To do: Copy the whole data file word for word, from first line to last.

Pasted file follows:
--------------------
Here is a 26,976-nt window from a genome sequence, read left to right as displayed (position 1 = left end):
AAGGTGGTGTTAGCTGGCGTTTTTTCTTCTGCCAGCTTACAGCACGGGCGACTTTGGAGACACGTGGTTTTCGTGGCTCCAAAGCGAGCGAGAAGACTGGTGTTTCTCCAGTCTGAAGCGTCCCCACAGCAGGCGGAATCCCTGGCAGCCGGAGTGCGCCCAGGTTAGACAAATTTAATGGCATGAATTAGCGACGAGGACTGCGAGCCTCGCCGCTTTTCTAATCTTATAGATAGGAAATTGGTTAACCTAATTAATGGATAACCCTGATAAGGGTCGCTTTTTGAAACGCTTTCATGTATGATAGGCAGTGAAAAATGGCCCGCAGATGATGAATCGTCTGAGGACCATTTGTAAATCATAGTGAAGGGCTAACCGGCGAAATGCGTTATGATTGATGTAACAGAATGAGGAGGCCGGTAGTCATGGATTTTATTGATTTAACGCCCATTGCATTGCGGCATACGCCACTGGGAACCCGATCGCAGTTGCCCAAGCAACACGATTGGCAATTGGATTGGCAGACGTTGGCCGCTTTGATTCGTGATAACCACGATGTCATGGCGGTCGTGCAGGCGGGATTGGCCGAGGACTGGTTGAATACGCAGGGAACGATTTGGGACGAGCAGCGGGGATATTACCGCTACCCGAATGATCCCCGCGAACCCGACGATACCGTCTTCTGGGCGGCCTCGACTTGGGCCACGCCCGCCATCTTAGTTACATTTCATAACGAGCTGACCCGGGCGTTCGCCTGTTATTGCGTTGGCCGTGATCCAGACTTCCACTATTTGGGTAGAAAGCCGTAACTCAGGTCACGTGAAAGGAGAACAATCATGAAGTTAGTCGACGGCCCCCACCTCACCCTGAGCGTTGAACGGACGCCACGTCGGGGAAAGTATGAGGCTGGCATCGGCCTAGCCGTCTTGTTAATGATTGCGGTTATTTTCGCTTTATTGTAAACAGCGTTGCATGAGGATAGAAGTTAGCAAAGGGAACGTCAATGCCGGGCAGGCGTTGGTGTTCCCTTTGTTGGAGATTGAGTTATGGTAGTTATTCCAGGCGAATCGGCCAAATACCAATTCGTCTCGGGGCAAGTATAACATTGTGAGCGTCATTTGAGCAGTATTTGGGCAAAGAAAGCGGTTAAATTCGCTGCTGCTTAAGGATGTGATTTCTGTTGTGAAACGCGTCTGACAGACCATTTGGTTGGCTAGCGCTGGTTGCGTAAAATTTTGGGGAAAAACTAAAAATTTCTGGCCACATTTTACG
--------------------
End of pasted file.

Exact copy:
Here is a 26,976-nt window from a genome sequence, read left to right as displayed (position 1 = left end):
AAGGTGGTGTTAGCTGGCGTTTTTTCTTCTGCCAGCTTACAGCACGGGCGACTTTGGAGACACGTGGTTTTCGTGGCTCCAAAGCGAGCGAGAAGACTGGTGTTTCTCCAGTCTGAAGCGTCCCCACAGCAGGCGGAATCCCTGGCAGCCGGAGTGCGCCCAGGTTAGACAAATTTAATGGCATGAATTAGCGACGAGGACTGCGAGCCTCGCCGCTTTTCTAATCTTATAGATAGGAAATTGGTTAACCTAATTAATGGATAACCCTGATAAGGGTCGCTTTTTGAAACGCTTTCATGTATGATAGGCAGTGAAAAATGGCCCGCAGATGATGAATCGTCTGAGGACCATTTGTAAATCATAGTGAAGGGCTAACCGGCGAAATGCGTTATGATTGATGTAACAGAATGAGGAGGCCGGTAGTCATGGATTTTATTGATTTAACGCCCATTGCATTGCGGCATACGCCACTGGGAACCCGATCGCAGTTGCCCAAGCAACACGATTGGCAATTGGATTGGCAGACGTTGGCCGCTTTGATTCGTGATAACCACGATGTCATGGCGGTCGTGCAGGCGGGATTGGCCGAGGACTGGTTGAATACGCAGGGAACGATTTGGGACGAGCAGCGGGGATATTACCGCTACCCGAATGATCCCCGCGAACCCGACGATACCGTCTTCTGGGCGGCCTCGACTTGGGCCACGCCCGCCATCTTAGTTACATTTCATAACGAGCTGACCCGGGCGTTCGCCTGTTATTGCGTTGGCCGTGATCCAGACTTCCACTATTTGGGTAGAAAGCCGTAACTCAGGTCACGTGAAAGGAGAACAATCATGAAGTTAGTCGACGGCCCCCACCTCACCCTGAGCGTTGAACGGACGCCACGTCGGGGAAAGTATGAGGCTGGCATCGGCCTAGCCGTCTTGTTAATGATTGCGGTTATTTTCGCTTTATTGTAAACAGCGTTGCATGAGGATAGAAGTTAGCAAAGGGAACGTCAATGCCGGGCAGGCGTTGGTGTTCCCTTTGTTGGAGATTGAGTTATGGTAGTTATTCCAGGCGAATCGGCCAAATACCAATTCGTCTCGGGGCAAGTATAACATTGTGAGCGTCATTTGAGCAGTATTTGGGCAAAGAAAGCGGTTAAATTCGCTGCTGCTTAAGGATGTGATTTCTGTTGTGAAACGCGTCTGACAGACCATTTGGTTGGCTAGCGCTGGTTGCGTAAAATTTTGGGGAAAAACTAAAAATTTCTGGCCACATTTTACG